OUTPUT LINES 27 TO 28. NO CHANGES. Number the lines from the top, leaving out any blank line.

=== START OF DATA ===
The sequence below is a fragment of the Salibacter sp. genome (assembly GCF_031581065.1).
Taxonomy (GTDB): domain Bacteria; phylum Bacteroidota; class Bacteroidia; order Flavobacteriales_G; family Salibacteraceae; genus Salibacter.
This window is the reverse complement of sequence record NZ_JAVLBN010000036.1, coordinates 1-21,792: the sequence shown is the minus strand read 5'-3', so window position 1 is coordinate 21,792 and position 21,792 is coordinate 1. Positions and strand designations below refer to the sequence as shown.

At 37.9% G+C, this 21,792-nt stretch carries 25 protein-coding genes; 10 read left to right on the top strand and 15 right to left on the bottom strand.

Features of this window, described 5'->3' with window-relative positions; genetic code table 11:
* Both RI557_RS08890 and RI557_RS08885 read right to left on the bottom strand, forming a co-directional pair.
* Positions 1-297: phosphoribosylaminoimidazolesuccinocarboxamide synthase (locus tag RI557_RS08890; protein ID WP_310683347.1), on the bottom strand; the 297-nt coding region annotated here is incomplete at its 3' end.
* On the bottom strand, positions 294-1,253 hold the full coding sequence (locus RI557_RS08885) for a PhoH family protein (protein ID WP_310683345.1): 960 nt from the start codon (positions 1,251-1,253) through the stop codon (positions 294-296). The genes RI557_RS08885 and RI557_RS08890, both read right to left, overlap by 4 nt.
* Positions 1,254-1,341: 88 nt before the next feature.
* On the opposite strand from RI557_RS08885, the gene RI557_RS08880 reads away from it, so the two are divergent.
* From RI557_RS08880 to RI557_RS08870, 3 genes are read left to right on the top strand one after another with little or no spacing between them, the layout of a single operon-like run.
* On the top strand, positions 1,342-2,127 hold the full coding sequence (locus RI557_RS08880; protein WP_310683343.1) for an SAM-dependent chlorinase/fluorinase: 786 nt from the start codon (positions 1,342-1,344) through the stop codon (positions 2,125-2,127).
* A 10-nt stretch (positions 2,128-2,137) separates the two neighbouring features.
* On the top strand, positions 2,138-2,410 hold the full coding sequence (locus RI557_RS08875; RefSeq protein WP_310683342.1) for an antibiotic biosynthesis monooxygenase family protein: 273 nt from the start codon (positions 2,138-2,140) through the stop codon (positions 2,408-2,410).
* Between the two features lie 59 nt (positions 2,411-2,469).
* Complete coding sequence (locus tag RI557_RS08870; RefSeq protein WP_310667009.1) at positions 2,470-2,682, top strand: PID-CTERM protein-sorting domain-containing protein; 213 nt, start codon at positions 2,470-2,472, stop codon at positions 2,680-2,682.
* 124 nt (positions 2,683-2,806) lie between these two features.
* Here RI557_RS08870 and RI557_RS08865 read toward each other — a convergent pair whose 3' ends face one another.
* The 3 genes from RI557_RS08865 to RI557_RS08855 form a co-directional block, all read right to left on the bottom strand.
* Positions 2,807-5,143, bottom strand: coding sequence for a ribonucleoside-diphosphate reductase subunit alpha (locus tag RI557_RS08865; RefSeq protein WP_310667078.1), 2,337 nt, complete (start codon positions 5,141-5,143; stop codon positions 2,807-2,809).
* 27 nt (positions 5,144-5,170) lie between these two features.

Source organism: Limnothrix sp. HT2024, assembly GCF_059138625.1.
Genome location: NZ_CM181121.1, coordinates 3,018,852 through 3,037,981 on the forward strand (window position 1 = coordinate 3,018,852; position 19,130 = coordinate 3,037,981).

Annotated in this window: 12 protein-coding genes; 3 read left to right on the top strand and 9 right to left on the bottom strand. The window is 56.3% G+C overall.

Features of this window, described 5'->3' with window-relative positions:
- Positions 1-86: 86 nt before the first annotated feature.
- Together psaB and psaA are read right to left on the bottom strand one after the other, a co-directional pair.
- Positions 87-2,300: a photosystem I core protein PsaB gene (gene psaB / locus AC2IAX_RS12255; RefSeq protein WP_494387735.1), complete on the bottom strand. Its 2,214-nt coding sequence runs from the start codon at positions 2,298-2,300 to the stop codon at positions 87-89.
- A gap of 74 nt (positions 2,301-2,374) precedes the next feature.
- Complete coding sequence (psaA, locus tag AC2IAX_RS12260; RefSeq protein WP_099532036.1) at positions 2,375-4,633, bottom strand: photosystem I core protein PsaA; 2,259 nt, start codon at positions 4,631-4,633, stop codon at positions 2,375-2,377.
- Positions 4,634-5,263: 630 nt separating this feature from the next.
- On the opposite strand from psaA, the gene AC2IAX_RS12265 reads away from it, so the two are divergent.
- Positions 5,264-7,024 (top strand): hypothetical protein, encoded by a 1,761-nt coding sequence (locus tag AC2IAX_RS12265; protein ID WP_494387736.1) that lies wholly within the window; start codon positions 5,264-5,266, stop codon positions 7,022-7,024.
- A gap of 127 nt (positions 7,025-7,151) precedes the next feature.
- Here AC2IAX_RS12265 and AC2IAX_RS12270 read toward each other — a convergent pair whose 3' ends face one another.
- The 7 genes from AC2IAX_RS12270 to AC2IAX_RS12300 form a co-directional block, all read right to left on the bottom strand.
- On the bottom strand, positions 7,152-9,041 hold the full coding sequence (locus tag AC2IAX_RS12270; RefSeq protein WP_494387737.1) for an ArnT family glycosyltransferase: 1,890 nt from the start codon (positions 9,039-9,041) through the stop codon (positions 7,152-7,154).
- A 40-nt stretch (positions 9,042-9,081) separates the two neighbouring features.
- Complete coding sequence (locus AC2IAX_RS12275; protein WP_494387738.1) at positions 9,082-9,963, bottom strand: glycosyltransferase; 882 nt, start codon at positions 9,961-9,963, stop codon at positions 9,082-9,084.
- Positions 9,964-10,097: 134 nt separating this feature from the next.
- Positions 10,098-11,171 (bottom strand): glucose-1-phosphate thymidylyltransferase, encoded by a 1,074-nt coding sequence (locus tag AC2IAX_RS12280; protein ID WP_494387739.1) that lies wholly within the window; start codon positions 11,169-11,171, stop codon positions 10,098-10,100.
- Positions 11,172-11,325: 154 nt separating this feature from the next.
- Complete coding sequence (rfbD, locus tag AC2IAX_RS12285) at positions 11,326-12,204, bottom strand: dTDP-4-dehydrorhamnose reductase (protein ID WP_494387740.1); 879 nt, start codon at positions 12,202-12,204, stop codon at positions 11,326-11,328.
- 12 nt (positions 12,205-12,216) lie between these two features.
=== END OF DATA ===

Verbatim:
- Together psaB and psaA are read right to left on the bottom strand one after the other, a co-directional pair.
- Positions 87-2,300: a photosystem I core protein PsaB gene (gene psaB / locus AC2IAX_RS12255; RefSeq protein WP_494387735.1), complete on the bottom strand. Its 2,214-nt coding sequence runs from the start codon at positions 2,298-2,300 to the stop codon at positions 87-89.